4

The collection included 'The Newt' and 'The Hero Equation'. I am looking for the authors of these stories and the title of the anthology.

The Newt is about newts living inside people and the only way to remove them is for somebody else to declare "I don't believe you have a newt inside you".

The Hero Equation is about aliens who take over humans by having them perform music or artistic works. One human then shoots all the aliens in his quest to be a hero (even though the aliens were having the human produce beauty and art instead of destroying them).

  • "The Newt" is apparently about newts living inside people and the only way to remove them is for somebody else to declare" I don't believe you have a newt inside you" – GypsyGirl Nov 13 '14 at 1:51
  • "The Hero Equation" is about aliens who take over humans by having them perform music / artistic works. One human then shoots all the aliens in his quest to be a hero (even though the aliens were having the human produce beauty and art instead of destroying them). – GypsyGirl Nov 13 '14 at 1:52
  • Check ISFDB there's a poem called "The Newt" by Avram Davidson and "The Hero Equation" is by Robert Arthur. – mkennedy Nov 13 '14 at 2:04
  • Thank you so much mkennedy. Excellent work. Also, thanks for the edit Tritium, it's my first time on the site so all help is good. – GypsyGirl Nov 13 '14 at 3:32
  • 1
    I've read "The Hero Equation" by Robert Arthur (also published as "Don't Be a Goose!") and it bears no resemblance to your description: no aliens, no music or art, no shooting. It's about a Professor Peabody who projects his mind into the past, where it occupies the body of a gander, at a time when Romans were fighting Gauls. Are you sure you have those titles right? – user14111 Nov 13 '14 at 4:55
5

The newt story is "Heartburn" by Hortense Calisher. You can read it at UNZ.org. Here is the beginning of the story:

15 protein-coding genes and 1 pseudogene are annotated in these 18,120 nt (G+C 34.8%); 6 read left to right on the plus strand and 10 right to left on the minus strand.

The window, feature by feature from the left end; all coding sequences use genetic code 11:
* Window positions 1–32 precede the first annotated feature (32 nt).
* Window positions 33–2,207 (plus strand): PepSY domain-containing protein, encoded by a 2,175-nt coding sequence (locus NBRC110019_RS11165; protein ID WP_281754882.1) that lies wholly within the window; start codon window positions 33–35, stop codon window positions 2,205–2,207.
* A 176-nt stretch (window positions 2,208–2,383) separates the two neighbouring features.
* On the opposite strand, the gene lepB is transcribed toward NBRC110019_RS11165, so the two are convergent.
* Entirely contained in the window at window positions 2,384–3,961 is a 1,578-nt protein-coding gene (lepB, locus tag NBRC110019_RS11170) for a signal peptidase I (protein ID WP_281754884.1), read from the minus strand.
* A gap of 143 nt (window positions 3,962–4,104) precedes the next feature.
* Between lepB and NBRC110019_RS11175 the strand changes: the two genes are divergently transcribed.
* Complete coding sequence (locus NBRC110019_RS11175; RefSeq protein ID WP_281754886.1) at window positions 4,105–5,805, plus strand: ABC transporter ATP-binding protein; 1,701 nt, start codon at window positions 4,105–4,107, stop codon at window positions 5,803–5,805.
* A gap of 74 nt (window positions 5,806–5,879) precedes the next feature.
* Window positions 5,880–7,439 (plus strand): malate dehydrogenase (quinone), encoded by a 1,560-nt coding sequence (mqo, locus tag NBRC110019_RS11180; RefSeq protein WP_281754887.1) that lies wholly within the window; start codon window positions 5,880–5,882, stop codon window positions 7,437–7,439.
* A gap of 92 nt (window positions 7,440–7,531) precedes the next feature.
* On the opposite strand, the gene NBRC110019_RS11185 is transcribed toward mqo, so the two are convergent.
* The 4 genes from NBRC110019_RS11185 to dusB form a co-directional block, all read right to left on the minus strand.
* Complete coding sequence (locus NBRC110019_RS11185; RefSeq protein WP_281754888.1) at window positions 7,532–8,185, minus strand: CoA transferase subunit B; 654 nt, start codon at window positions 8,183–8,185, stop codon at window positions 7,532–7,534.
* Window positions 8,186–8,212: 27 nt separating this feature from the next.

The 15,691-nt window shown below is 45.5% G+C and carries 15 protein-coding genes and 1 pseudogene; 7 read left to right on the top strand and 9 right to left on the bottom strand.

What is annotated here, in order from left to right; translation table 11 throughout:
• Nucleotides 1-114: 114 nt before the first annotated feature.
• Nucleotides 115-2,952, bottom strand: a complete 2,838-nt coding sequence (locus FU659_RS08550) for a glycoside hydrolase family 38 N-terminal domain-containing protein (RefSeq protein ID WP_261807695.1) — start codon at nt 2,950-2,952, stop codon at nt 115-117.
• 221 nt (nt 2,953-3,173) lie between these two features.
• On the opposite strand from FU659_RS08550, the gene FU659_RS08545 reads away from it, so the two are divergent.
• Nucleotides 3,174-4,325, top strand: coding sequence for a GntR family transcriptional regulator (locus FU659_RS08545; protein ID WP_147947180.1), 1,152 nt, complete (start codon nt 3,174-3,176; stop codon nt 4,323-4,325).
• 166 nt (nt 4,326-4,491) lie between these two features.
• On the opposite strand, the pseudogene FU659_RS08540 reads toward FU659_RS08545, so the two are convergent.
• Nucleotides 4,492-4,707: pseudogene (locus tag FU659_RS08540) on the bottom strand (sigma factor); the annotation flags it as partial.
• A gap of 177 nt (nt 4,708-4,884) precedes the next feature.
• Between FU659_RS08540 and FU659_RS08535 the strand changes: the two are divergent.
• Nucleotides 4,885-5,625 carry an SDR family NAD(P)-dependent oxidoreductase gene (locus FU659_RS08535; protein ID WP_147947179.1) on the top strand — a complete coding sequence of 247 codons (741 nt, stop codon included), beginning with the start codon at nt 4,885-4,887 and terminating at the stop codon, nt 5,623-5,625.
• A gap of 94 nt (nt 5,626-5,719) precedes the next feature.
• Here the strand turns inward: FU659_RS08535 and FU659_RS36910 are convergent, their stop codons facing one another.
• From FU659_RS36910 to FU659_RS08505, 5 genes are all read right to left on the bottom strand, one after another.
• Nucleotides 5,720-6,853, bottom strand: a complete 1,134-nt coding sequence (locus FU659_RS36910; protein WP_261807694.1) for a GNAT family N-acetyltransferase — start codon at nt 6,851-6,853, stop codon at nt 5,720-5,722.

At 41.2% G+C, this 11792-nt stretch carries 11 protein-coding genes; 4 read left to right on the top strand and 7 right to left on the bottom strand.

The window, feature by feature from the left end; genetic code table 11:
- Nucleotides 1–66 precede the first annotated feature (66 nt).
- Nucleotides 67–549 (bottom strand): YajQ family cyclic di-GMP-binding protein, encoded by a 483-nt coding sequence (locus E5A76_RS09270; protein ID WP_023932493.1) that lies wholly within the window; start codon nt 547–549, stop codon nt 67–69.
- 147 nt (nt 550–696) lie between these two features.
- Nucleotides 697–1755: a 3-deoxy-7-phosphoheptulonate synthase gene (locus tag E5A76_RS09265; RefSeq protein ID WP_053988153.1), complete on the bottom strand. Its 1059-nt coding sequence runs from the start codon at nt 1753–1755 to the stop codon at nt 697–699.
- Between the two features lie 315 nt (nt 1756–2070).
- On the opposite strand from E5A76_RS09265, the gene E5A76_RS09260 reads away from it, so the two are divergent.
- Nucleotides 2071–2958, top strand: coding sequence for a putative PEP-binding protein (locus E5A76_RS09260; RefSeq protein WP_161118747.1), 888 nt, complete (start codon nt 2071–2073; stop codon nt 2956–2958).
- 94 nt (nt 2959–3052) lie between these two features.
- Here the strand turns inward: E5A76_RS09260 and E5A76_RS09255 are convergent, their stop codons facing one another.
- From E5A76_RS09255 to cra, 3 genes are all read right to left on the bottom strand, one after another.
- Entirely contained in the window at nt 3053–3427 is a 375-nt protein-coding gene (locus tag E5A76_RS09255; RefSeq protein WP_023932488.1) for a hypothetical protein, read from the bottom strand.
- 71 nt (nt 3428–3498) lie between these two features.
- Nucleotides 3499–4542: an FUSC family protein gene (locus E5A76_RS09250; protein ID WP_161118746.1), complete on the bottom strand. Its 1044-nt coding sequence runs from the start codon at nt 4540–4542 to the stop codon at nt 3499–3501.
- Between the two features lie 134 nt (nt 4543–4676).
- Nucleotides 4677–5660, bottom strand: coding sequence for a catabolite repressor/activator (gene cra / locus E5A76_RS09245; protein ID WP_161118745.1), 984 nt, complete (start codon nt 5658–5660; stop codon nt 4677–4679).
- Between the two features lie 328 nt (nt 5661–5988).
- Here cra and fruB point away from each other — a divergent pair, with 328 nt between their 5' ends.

The light, gritty wind of a spring morning blew in on the doctor's shining, cleared desk, and on the tall buttonhook of a man who leaned agitatedly toward him.

"I have some kind of small animal lodged in my chest," said the man. He coughed, a slight, hollow apologia to his ailment, and sank back in his chair.

"Animal?" said the doctor, after a pause which had the unfortunate quality of comment. His voice, however, was practiced, deft, colored only with the careful suspension of judgment.

"Probably a form of newt or toad," answered the man, speaking with clipped distaste, as if he would disassociate himself from the idea as far as possible. "Of course, you don't believe me."

The man tells the doctor how he got the newt from a schoolboy:

"'I'll never get rid of it now!' he wailed. From then on it wasn't hard to get the whole maudlin story. It seems that shortly after Hallowell's arrival at school he acquired a reputation for unusual proficiency with animals and with out-of-the-way lore which would impress the ingenuous. He circulated the rumor that he could swallow small animals and regurgitate them at will. No one actually saw him swallow anything, but it seems that in some mumbo-jumbo with another boy who had shown cynicism about the whole thing, it was claimed that Hallowell had, well, divested himself of something, and passed it on to the other boy, with the statement that the latter would only be able to get rid of his cargo when he it turn found a boy who would disbelieve him."

Near the end of the story, the newt changes hosts again:

"O.K., O.K. . . !" he shouted suddenly, slapping his hand down on the desk and thrusting his chin forward. "Have it your way then! I don't believe you!"

Rigid, the man looked back at him cataleptically, seeming, for a moment, all eye. Then, his mouth stretching in that medieval grimace, risorial and equivocal, whose mask appears sometimes on one side of the stage, sometimes on the other, he fell forward on the desk, with a long, mewing sigh.

Before the doctor could reach him, he had raised himself on his arms and their foreheads touched. They recoiled, staring downward. Between them on the desk, as if one of its mahogany shadows had become animate, something seemed to move–small, seal-colored, and ambiguous. For a moment it filmed back and forth, arching in a crude, primordial inquiry; then homing straight for the doctor, whose jaw hung down in a rictus of shock, it disappeared from view.

I don't know the other story. Just in case the two stories really were in the same anthology, here are some of the anthologies in which "Heartburn" has appeared:

  1. Timeless Stories for Today and Tomorrow, edited by Ray Bradbury
  2. Best Horror Stories, edited by John Keir Cross
  3. Suddenly, edited by Marvin Allen Karp and Irving Settel
  4. The Cold Embrace, edited by Alex Hamilton
  5. Fantasy: Shapes of Things Unknown, edited by Edmund J. Farrell, Thomas E. Gage, John Pfordresher, and Raymond J. Rodrigues
  6. Nine Strange Stories, edited by Betty M. Owen
  7. 65 Great Tales of Horror, edited by Mary Danby
  8. Haunting Women, edited by Alan Ryan
  9. Night Shadows: Twentieth-Century Stories of the Uncanny, edited by Joan Kessler

Your Answer

By clicking “Post Your Answer”, you agree to our terms of service, privacy policy and cookie policy

Not the answer you're looking for? Browse other questions tagged or ask your own question.